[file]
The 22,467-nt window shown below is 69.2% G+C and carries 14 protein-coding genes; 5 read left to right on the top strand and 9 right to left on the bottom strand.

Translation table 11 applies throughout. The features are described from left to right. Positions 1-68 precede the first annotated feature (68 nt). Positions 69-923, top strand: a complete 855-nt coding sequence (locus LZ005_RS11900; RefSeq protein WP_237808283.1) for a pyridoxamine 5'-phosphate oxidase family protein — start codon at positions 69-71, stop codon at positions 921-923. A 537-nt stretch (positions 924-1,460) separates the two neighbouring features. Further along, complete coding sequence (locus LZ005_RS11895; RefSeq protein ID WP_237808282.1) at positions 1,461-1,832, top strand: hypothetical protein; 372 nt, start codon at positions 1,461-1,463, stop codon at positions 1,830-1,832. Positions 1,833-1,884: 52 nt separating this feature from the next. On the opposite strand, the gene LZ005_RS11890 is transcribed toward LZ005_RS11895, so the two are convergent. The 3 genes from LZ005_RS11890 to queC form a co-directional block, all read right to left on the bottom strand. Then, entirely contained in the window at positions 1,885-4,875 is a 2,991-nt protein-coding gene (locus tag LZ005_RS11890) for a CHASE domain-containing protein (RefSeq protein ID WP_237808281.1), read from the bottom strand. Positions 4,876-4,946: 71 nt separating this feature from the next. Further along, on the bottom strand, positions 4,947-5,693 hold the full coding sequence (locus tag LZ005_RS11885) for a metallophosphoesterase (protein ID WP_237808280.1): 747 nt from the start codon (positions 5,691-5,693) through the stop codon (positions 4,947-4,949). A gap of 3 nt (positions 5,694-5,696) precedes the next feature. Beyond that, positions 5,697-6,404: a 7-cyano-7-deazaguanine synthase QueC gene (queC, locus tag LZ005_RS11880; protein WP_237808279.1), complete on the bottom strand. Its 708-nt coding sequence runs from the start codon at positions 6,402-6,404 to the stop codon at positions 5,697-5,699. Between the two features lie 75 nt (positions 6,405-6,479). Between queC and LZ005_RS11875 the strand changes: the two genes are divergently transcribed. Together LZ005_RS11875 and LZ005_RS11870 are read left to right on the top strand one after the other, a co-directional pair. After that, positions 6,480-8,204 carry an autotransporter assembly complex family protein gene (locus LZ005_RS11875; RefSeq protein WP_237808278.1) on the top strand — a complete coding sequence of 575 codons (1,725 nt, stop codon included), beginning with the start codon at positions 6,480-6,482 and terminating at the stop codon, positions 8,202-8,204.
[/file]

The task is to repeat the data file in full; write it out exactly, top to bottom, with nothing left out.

The 22,467-nt window shown below is 69.2% G+C and carries 14 protein-coding genes; 5 read left to right on the top strand and 9 right to left on the bottom strand.

Translation table 11 applies throughout. The features are described from left to right. Positions 1-68 precede the first annotated feature (68 nt). Positions 69-923, top strand: a complete 855-nt coding sequence (locus LZ005_RS11900; RefSeq protein WP_237808283.1) for a pyridoxamine 5'-phosphate oxidase family protein — start codon at positions 69-71, stop codon at positions 921-923. A 537-nt stretch (positions 924-1,460) separates the two neighbouring features. Further along, complete coding sequence (locus LZ005_RS11895; RefSeq protein ID WP_237808282.1) at positions 1,461-1,832, top strand: hypothetical protein; 372 nt, start codon at positions 1,461-1,463, stop codon at positions 1,830-1,832. Positions 1,833-1,884: 52 nt separating this feature from the next. On the opposite strand, the gene LZ005_RS11890 is transcribed toward LZ005_RS11895, so the two are convergent. The 3 genes from LZ005_RS11890 to queC form a co-directional block, all read right to left on the bottom strand. Then, entirely contained in the window at positions 1,885-4,875 is a 2,991-nt protein-coding gene (locus tag LZ005_RS11890) for a CHASE domain-containing protein (RefSeq protein ID WP_237808281.1), read from the bottom strand. Positions 4,876-4,946: 71 nt separating this feature from the next. Further along, on the bottom strand, positions 4,947-5,693 hold the full coding sequence (locus tag LZ005_RS11885) for a metallophosphoesterase (protein ID WP_237808280.1): 747 nt from the start codon (positions 5,691-5,693) through the stop codon (positions 4,947-4,949). A gap of 3 nt (positions 5,694-5,696) precedes the next feature. Beyond that, positions 5,697-6,404: a 7-cyano-7-deazaguanine synthase QueC gene (queC, locus tag LZ005_RS11880; protein WP_237808279.1), complete on the bottom strand. Its 708-nt coding sequence runs from the start codon at positions 6,402-6,404 to the stop codon at positions 5,697-5,699. Between the two features lie 75 nt (positions 6,405-6,479). Between queC and LZ005_RS11875 the strand changes: the two genes are divergently transcribed. Together LZ005_RS11875 and LZ005_RS11870 are read left to right on the top strand one after the other, a co-directional pair. After that, positions 6,480-8,204 carry an autotransporter assembly complex family protein gene (locus LZ005_RS11875; RefSeq protein WP_237808278.1) on the top strand — a complete coding sequence of 575 codons (1,725 nt, stop codon included), beginning with the start codon at positions 6,480-6,482 and terminating at the stop codon, positions 8,202-8,204.